PREVALENCE OF INTESTINAL PARASITES ON FRUITS

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Product Category: Projects

Product Code: 00000516

No of Pages: 30

No of Chapters: 4

File Format: Microsoft Word

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ABSTRACT

        The study to determine the parasitological contamination of fruits was carried out in post office Ilorin, three different types of fruits wee sampled and all were infected with helminthes eggs. Using sedimentation analysis. This suggesting existence of a great risk of acquiring intestinal parasites by eating improperly washed fruits.





TABLE OF CONTENT

Title page

Certification

Dedication

Acknowledgement

Table of Contents

Lists of Tables

Abstracts

CHAPTER ONE

Introduction and Literacy review

Epidemiology studies

Literature review

CHAPTER TWO

Materials and Methods

Sample collection

Sample analysis

CHAPTER THREE

Results

 

CHAPTER FOUR

Discussion

Conclusion

Recommendation

References


 

LIST OF TABLES

Table 1: Parasitic profile of each fruits sample examined from post office market in Ilorin.


 



 

CHAPTER ONE

INTRODUCTION AND LITERACY REVIEW

Indigenous fruits are known to play major role in the nutrient livelihood of the religion population especially in the rural area where there is poor socio-economic condition (Adeboye and Adebayo 2008).

Unfortunately, people do not wash them properly before eating. The climate and topography of south – west Nigeria are suitable for growth of these fruits thought-out the year, using rain during wet season ad irrigation during dry season. These two sources of water was highly polluted with human and animal faced which represent high risk to farmers and consumes of fruits products.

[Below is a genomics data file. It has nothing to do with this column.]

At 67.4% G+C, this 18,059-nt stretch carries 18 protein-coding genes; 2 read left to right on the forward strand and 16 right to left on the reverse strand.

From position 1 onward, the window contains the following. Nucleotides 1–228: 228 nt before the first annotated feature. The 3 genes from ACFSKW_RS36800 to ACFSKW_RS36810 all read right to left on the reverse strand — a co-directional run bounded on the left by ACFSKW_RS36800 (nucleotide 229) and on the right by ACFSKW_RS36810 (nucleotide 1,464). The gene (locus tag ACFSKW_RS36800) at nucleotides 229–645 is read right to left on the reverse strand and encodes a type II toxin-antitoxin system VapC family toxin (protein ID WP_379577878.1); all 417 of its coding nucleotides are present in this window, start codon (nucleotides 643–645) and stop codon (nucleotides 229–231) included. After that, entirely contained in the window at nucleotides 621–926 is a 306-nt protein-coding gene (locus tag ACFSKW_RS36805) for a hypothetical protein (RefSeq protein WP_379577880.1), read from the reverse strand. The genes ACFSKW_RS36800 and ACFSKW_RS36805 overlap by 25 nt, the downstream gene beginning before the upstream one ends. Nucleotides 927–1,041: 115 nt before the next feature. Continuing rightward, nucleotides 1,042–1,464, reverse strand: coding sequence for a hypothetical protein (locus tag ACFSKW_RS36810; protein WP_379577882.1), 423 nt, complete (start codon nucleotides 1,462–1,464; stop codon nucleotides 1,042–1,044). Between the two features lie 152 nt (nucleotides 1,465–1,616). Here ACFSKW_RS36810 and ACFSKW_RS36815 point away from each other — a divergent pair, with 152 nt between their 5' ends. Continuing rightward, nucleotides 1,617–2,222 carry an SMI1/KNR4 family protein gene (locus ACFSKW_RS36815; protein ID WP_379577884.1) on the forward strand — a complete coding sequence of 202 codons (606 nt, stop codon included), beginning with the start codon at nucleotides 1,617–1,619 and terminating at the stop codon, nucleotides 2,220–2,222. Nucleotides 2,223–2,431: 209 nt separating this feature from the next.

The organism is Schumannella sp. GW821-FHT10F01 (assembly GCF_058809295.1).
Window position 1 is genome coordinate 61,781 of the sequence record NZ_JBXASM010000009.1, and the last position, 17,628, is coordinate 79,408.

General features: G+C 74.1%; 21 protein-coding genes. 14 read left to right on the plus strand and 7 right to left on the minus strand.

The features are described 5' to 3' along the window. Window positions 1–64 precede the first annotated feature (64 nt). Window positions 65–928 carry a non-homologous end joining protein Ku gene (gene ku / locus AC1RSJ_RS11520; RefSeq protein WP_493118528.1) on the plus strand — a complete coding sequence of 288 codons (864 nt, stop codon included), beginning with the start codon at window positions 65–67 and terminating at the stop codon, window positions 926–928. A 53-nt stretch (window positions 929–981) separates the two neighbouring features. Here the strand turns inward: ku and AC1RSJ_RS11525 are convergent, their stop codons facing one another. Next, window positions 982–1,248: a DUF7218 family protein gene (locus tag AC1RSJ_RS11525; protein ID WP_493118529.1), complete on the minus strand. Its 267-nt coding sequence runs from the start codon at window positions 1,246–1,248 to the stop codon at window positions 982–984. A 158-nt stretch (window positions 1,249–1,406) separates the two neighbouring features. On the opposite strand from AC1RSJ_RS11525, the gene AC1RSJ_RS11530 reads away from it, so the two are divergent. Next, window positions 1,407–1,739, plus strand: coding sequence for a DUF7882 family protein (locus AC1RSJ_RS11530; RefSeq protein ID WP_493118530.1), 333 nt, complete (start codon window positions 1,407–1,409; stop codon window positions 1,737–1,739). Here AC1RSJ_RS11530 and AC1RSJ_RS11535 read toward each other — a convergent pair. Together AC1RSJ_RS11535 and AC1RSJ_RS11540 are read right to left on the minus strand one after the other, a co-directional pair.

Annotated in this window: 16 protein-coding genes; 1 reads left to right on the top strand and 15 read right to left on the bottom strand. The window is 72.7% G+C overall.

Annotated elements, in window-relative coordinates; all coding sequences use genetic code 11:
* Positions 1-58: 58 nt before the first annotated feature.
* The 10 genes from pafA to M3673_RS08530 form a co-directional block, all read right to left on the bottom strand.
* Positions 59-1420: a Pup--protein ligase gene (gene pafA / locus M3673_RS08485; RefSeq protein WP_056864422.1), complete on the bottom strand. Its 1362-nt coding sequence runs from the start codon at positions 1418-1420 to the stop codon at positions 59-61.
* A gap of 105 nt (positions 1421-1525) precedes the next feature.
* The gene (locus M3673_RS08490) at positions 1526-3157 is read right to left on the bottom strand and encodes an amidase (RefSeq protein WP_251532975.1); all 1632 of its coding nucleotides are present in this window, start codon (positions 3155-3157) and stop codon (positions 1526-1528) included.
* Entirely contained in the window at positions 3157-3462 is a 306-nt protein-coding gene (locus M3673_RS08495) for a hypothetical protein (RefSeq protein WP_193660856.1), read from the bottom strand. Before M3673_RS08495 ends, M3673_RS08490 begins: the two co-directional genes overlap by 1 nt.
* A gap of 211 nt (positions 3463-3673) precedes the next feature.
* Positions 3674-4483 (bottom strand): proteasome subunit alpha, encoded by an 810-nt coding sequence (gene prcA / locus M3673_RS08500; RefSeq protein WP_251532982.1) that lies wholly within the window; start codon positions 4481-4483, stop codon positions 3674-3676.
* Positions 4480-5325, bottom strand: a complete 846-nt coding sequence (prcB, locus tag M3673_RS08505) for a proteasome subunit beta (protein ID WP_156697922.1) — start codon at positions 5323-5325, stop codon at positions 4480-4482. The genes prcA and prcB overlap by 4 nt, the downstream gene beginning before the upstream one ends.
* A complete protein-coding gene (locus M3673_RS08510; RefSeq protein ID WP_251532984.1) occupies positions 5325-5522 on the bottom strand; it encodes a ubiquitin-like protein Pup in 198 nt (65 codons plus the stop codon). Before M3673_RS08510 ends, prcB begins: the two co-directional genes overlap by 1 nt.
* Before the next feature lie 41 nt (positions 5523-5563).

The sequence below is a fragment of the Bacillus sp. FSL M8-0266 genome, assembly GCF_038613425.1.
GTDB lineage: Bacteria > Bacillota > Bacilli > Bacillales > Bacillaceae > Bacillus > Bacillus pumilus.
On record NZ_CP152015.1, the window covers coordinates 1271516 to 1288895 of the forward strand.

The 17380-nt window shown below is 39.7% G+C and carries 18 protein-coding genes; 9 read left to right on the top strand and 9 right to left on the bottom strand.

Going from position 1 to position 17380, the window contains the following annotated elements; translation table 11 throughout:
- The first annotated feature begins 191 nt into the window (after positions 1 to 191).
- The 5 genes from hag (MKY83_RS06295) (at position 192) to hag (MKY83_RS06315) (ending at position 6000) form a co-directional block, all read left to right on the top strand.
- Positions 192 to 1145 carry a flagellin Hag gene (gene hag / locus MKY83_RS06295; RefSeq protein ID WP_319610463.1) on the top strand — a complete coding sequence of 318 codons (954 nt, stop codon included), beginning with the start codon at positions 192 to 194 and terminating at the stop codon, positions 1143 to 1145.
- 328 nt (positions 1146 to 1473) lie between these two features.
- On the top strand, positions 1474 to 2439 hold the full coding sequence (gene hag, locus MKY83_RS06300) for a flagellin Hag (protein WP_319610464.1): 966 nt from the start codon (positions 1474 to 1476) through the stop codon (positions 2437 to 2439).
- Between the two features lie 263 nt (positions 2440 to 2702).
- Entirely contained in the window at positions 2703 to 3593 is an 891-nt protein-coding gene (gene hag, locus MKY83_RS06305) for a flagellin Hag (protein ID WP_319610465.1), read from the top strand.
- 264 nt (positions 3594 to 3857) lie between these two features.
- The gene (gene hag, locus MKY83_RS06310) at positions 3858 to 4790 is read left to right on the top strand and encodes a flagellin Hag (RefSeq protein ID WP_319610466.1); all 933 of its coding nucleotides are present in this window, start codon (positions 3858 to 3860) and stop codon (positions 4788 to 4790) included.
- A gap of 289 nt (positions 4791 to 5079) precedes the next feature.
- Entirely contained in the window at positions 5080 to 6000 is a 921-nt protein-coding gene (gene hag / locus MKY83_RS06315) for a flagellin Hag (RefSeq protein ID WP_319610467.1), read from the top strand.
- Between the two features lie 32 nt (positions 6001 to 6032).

Markets fruits are often contaminated by eggs of human intestine nematodes where human and animal faeces are extensively used as fertilize and refuse waste water. This indirect reserve of river water contains a substantial percentage of munipal refuse and sewage. This practice is gaining prominence in Nigeria as a result of the crowing cost of mineral fertilizer and high demand of basis fruits as a nutrient diet due to poor. Socio – economic condition (Damen and Ban wat 2007).

EPIDEMIOLOGICAL STUDIES

This have indicated that area of south west Nigeria are characterized by endemic inlmthid disiasen in population where raw untreated waste water imgated fmits generthy eaten unwashed and uncoked, my lead to parasite infestation (egah 2007)

In this content of fmits and porapties there is need for these avaneas with this increasing population, poor socio-economic conditions, urbanization and poor sanitation parasites living organisms which receive nourishment and shelter from other organism (hosts) where they live parasite is one of the “NATURE HANGMENT” because parasitic disease continue to be a major public health problem all over the world with associated high degree of morbidity and mortality.